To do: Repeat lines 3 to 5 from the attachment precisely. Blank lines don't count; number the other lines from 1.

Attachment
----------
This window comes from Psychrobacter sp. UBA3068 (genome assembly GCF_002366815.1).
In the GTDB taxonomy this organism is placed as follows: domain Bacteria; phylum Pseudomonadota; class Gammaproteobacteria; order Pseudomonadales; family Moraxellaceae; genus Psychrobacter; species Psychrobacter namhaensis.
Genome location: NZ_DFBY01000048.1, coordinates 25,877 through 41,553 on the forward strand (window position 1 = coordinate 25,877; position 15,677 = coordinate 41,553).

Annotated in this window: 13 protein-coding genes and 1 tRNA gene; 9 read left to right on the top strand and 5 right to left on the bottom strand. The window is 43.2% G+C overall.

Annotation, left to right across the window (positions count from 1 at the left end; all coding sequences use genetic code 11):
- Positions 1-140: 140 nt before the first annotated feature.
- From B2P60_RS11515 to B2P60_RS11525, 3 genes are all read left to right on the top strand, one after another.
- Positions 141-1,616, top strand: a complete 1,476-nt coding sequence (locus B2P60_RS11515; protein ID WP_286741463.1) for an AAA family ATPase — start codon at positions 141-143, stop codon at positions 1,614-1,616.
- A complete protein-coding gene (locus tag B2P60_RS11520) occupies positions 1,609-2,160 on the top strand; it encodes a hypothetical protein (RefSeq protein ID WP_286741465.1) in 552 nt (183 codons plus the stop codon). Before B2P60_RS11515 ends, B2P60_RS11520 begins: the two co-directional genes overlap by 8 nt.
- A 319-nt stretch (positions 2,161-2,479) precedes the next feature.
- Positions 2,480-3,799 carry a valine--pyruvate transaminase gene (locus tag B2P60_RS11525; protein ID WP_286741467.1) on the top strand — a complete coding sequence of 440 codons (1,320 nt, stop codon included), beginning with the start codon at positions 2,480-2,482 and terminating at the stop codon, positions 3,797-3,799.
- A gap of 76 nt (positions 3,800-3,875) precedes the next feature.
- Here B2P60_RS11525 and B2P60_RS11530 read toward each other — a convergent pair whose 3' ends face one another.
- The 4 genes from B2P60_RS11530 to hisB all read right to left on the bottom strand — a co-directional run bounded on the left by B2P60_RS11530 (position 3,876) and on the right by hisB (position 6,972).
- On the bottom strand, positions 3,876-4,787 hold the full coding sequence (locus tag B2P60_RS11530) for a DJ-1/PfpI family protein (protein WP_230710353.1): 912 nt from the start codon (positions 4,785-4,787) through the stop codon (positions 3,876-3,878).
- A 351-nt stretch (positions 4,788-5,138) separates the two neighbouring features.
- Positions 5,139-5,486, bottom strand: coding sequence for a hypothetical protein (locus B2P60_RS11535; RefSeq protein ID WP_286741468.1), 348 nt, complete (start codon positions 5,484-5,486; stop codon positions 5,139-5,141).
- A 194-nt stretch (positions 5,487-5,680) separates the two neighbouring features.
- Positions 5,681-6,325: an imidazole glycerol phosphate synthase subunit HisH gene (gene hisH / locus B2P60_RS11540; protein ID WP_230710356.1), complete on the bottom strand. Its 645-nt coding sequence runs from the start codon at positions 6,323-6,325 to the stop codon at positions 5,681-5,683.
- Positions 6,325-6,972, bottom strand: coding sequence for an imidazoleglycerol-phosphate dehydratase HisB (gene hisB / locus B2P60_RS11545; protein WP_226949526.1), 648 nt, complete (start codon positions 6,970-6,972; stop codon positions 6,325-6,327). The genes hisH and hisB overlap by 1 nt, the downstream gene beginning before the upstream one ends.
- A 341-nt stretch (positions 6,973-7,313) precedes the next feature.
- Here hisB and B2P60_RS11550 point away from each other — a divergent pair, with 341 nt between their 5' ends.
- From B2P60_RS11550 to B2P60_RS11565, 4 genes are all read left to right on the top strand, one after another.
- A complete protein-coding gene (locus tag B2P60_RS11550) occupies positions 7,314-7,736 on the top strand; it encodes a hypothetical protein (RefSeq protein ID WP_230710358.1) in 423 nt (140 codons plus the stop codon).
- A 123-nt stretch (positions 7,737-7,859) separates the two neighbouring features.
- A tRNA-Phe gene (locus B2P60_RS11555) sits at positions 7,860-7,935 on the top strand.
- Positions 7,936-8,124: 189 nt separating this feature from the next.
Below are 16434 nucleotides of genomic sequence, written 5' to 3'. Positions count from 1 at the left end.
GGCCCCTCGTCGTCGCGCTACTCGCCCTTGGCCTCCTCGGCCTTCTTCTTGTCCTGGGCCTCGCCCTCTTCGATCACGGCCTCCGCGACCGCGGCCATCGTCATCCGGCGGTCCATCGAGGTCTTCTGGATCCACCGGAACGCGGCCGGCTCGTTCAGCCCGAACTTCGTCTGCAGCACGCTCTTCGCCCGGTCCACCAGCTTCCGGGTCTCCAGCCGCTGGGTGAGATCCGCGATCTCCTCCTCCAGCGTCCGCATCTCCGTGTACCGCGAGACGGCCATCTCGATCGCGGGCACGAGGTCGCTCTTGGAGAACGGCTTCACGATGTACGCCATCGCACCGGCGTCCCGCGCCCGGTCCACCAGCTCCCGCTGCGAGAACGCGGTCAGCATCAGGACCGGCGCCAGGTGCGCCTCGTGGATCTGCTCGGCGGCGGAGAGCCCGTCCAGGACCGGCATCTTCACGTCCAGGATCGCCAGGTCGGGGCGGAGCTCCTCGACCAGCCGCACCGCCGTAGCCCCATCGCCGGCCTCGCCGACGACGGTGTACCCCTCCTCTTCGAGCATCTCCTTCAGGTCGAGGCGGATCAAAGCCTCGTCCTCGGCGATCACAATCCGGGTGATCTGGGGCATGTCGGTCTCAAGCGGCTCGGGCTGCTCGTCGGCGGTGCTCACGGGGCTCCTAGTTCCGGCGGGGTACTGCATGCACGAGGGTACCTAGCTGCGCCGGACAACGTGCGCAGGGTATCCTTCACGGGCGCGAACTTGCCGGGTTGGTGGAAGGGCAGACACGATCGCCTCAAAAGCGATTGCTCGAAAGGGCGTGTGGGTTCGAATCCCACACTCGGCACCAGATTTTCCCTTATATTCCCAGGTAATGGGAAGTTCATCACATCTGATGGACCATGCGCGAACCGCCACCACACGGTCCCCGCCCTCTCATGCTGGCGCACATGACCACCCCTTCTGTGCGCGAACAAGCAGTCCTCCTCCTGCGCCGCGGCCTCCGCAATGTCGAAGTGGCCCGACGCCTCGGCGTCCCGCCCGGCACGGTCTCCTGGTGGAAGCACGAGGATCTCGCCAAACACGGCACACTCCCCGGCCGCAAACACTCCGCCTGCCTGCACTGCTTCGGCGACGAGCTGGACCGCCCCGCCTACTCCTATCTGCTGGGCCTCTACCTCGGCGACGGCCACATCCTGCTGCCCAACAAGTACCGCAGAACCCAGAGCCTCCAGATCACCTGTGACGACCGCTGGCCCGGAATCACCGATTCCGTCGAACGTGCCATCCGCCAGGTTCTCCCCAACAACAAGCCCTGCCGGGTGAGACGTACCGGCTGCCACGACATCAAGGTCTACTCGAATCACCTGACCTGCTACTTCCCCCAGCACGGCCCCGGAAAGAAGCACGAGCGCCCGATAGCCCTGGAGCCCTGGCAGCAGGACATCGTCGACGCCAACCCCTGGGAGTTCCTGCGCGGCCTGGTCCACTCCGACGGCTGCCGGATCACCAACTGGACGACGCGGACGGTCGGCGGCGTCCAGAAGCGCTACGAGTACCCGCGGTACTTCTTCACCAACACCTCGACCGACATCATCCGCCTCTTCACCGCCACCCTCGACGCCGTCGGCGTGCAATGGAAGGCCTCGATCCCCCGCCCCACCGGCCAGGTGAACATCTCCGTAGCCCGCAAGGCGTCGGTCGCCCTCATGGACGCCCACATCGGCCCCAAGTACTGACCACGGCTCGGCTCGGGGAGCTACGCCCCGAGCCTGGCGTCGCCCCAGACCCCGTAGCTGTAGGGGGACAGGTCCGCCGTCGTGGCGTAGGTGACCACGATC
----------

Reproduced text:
Genome location: NZ_DFBY01000048.1, coordinates 25,877 through 41,553 on the forward strand (window position 1 = coordinate 25,877; position 15,677 = coordinate 41,553).

Annotated in this window: 13 protein-coding genes and 1 tRNA gene; 9 read left to right on the top strand and 5 right to left on the bottom strand. The window is 43.2% G+C overall.

Annotation, left to right across the window (positions count from 1 at the left end; all coding sequences use genetic code 11):